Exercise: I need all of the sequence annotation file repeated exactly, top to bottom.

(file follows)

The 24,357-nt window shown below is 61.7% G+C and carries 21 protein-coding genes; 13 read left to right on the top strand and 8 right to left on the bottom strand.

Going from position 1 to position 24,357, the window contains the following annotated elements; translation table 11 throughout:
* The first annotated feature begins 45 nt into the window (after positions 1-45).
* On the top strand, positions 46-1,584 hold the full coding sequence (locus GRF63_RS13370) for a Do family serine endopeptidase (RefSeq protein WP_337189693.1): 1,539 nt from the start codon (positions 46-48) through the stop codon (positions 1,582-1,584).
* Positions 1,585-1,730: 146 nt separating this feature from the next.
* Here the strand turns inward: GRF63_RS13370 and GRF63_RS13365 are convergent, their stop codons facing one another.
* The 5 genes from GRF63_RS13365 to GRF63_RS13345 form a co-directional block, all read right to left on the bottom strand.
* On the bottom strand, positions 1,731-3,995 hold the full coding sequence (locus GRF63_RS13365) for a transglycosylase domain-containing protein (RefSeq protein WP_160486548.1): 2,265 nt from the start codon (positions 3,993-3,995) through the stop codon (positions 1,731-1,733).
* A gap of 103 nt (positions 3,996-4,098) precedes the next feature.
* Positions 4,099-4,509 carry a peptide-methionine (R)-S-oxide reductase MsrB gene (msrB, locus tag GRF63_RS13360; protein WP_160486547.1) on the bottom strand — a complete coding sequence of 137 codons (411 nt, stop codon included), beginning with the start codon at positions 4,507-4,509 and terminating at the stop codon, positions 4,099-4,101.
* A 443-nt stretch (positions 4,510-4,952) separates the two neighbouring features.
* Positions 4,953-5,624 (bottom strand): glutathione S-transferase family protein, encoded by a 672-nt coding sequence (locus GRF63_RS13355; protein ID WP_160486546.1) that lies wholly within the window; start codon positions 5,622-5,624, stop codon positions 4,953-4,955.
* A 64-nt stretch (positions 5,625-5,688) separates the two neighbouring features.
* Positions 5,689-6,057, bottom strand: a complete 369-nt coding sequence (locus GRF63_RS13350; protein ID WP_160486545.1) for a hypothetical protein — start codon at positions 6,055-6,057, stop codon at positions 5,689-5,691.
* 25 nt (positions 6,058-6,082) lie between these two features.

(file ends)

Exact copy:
The 24,357-nt window shown below is 61.7% G+C and carries 21 protein-coding genes; 13 read left to right on the top strand and 8 right to left on the bottom strand.

Going from position 1 to position 24,357, the window contains the following annotated elements; translation table 11 throughout:
* The first annotated feature begins 45 nt into the window (after positions 1-45).
* On the top strand, positions 46-1,584 hold the full coding sequence (locus GRF63_RS13370) for a Do family serine endopeptidase (RefSeq protein WP_337189693.1): 1,539 nt from the start codon (positions 46-48) through the stop codon (positions 1,582-1,584).
* Positions 1,585-1,730: 146 nt separating this feature from the next.
* Here the strand turns inward: GRF63_RS13370 and GRF63_RS13365 are convergent, their stop codons facing one another.
* The 5 genes from GRF63_RS13365 to GRF63_RS13345 form a co-directional block, all read right to left on the bottom strand.
* On the bottom strand, positions 1,731-3,995 hold the full coding sequence (locus GRF63_RS13365) for a transglycosylase domain-containing protein (RefSeq protein WP_160486548.1): 2,265 nt from the start codon (positions 3,993-3,995) through the stop codon (positions 1,731-1,733).
* A gap of 103 nt (positions 3,996-4,098) precedes the next feature.
* Positions 4,099-4,509 carry a peptide-methionine (R)-S-oxide reductase MsrB gene (msrB, locus tag GRF63_RS13360; protein WP_160486547.1) on the bottom strand — a complete coding sequence of 137 codons (411 nt, stop codon included), beginning with the start codon at positions 4,507-4,509 and terminating at the stop codon, positions 4,099-4,101.
* A 443-nt stretch (positions 4,510-4,952) separates the two neighbouring features.
* Positions 4,953-5,624 (bottom strand): glutathione S-transferase family protein, encoded by a 672-nt coding sequence (locus GRF63_RS13355; protein ID WP_160486546.1) that lies wholly within the window; start codon positions 5,622-5,624, stop codon positions 4,953-4,955.
* A 64-nt stretch (positions 5,625-5,688) separates the two neighbouring features.
* Positions 5,689-6,057, bottom strand: a complete 369-nt coding sequence (locus GRF63_RS13350; protein ID WP_160486545.1) for a hypothetical protein — start codon at positions 6,055-6,057, stop codon at positions 5,689-5,691.
* 25 nt (positions 6,058-6,082) lie between these two features.